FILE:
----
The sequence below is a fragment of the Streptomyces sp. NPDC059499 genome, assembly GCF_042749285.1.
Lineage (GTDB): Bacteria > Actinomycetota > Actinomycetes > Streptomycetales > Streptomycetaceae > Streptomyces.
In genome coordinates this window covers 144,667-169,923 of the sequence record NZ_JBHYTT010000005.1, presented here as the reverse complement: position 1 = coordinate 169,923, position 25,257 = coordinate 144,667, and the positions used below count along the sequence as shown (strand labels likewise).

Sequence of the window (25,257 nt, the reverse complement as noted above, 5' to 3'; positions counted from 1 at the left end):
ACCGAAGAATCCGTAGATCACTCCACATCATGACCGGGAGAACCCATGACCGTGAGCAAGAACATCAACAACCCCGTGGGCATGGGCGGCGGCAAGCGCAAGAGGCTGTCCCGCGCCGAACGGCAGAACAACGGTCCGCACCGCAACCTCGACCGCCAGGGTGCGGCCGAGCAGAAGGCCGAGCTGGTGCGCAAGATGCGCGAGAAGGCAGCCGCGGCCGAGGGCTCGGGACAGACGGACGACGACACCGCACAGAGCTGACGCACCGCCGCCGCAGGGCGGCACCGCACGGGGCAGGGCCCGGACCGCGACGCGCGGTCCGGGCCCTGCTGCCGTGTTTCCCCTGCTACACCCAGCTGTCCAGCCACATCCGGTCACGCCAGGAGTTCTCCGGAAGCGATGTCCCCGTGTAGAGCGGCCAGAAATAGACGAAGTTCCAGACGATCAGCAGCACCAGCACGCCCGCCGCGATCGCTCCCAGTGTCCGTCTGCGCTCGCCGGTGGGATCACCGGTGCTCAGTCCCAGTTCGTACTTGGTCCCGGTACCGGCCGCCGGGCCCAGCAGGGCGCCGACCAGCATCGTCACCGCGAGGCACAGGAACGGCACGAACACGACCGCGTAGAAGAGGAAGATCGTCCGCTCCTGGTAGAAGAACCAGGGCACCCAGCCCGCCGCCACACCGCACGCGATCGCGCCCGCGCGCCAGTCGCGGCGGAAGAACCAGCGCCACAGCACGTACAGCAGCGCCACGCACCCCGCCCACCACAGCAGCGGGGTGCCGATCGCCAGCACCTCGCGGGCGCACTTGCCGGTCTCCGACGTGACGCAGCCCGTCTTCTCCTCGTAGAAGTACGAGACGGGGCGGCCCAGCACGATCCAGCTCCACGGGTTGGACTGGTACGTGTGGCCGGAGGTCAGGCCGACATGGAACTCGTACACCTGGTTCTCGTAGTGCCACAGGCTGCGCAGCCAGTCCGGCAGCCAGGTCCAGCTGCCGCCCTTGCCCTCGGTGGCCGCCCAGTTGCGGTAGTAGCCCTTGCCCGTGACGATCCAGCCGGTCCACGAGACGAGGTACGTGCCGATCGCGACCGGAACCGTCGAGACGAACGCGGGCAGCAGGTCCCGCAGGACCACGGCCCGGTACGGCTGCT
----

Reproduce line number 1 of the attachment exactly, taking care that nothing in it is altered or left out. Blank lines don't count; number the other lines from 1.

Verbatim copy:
The sequence below is a fragment of the Streptomyces sp. NPDC059499 genome, assembly GCF_042749285.1.